|Bid||24.99 x 0|
|Ask||25.16 x 0|
|Day's Range||25.08 - 25.08|
|52 Week Range||23.90 - 77.83|
|Beta (3Y Monthly)||1.46|
|PE Ratio (TTM)||5.96|
|Forward Dividend & Yield||0.76 (3.00%)|
|1y Target Est||N/A|
The Value rotation in the U.S. stock market didn’t have staying power in September, according to data from FTSE Russell, though October and onward may be another story,
It is not uncommon to see companies perform well in the years after insiders buy shares. Unfortunately, there are also...
New York, New York--(Newsfile Corp. - September 26, 2019) - Faruqi & Faruqi, LLP, a leading national securities law firm, reminds investors in DXC Technology Company (NYSE: DXC) ("DXC" or the "Company") of the November 15, 2019 deadline to seek the role of lead plaintiff in a federal securities class action that has been filed against the Company.If you invested in DXC common stock pursuant and/or traceable to the Company's April 2017 registration statement ...
DXC Technology is falling after a Wells Fargo Securities analyst lowers his price target on shares of the information technology company to $32 from $46 a share.
The Dow continues to trade just below its all-time high. Analysts are watchful as stocks' valuations rise, making them expensive at their current prices.
Today, the DJIA rose 122 points and the S&P; 500 Index gained 0.6%. However, tech stocks Oracle (ORCL), DXC Technology, and Groupon lagged the market.
DXC names Mike Salvino, a director whose background includes positions in private equity and consulting, to succeed Mike Lawrie in the top executive posts.
DXC Technology Co. shares declined in the extended session Wednesday after the IT services company said Mike Lawrie retired as president and chief executive and was succeeded by Mike Salvino. DXC shares fell 6.8% after hours, following a 1.3% rise to close at $36.49 in the regular session. DXC said Lawrie will remain on as chairman until the end of the year. DXC said Salvino most recently served as a managing director at tech private-equity firm Carrick Capital Partners.
In today’s look at the market movers in the tech sector, Activision Blizzard (ATVI) rose 5% and CrowdStrike (CRWD) fell 5.4% to close at $84.08.
Shares of DXC Technology Co. rallied 4.8% in afternoon trading Monday, after the technology consulting company said it won a $666 million award in its dispute with Hewlett Packard Enterprise Co. . Under terms of the award by an arbitration panel, the $666 million will consist of $631.8 million in damages and $34.3 million in pre-award interest. In addition, the award includes post-award interest at an annual rate of 3%, compounding quarterly, until the award is paid out. Meanwhile, Hewlett Packard Enterprise shares (HPE) rose 2.4%. DXC shares have plunged 40.9% over the past three months and HPE's stock has declined 10.3%, while the SPDR Technology Select Sector ETF has rallied 5.6% and the S&P 500 has tacked on 2.4%.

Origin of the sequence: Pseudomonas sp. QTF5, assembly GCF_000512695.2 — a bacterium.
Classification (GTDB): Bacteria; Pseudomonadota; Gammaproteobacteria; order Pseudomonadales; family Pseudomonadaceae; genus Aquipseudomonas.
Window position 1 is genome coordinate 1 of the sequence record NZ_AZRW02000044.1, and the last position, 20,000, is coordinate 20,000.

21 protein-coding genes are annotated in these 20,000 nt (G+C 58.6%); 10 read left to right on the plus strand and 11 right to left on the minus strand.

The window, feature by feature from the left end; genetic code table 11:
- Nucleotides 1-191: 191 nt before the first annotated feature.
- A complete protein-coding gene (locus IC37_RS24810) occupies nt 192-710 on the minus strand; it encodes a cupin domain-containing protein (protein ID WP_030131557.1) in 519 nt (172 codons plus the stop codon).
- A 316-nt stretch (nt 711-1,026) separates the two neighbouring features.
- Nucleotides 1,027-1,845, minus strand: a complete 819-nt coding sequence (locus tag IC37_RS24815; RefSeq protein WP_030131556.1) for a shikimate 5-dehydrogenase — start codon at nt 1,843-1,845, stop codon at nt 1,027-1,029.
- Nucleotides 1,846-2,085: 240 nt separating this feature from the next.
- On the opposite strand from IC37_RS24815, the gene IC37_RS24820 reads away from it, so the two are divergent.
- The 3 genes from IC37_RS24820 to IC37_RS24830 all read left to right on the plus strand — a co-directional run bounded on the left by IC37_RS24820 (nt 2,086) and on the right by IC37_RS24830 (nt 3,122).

Morgan Stanley has identified a list of tech stocks likely to be the next takeover targets as the sector dominates M&A activity this year.
DXC Technology (DXC) was pummeled in early trading after it announced its Q1 results after the market closed on August 8. DXC’s revenue fell 7.4% YoY.
Shares of DXC Technology Co. sank 30.6% on heavy volume in afternoon trading Friday, on track for the biggest one-day selloff in 18 years, after the software company reported fiscal first-quarter earnings that topped expectations but lowered its full-year guidance, citing currency headwinds, pressure on its legacy businesses and delays in some deals. Trading volume swelled to 15.6 million shares, compared with the full-day average of about 2.3 million shares. Analyst Arvind Ramnani at KeyBanc Capital downgraded DXC to sector weight, after being at overweight the past two years. "Although DXC is seeing good growth in its digital business, revenue compression in its infrastructure business accelerated; further, there is lack of visibility of [medium-term] targets given underlying revenue pressures are secular in nature," Ramnani wrote in a note to clients. The stock, on track to close at the lowest level since May 2016, is headed for the biggest decline since the record drop of 39.6% on March 16, 2001, according to a FactSet chart that predates the 2016 merging of Computer Sciences Corp. and the services assets of Hewlett-Packard Enterprise Co. . The stock has now shed 40% over the past three months, while the SPDR Technology Select Sector ETF has gained 3.6% and the S&P 500 has tacked on 1.8%.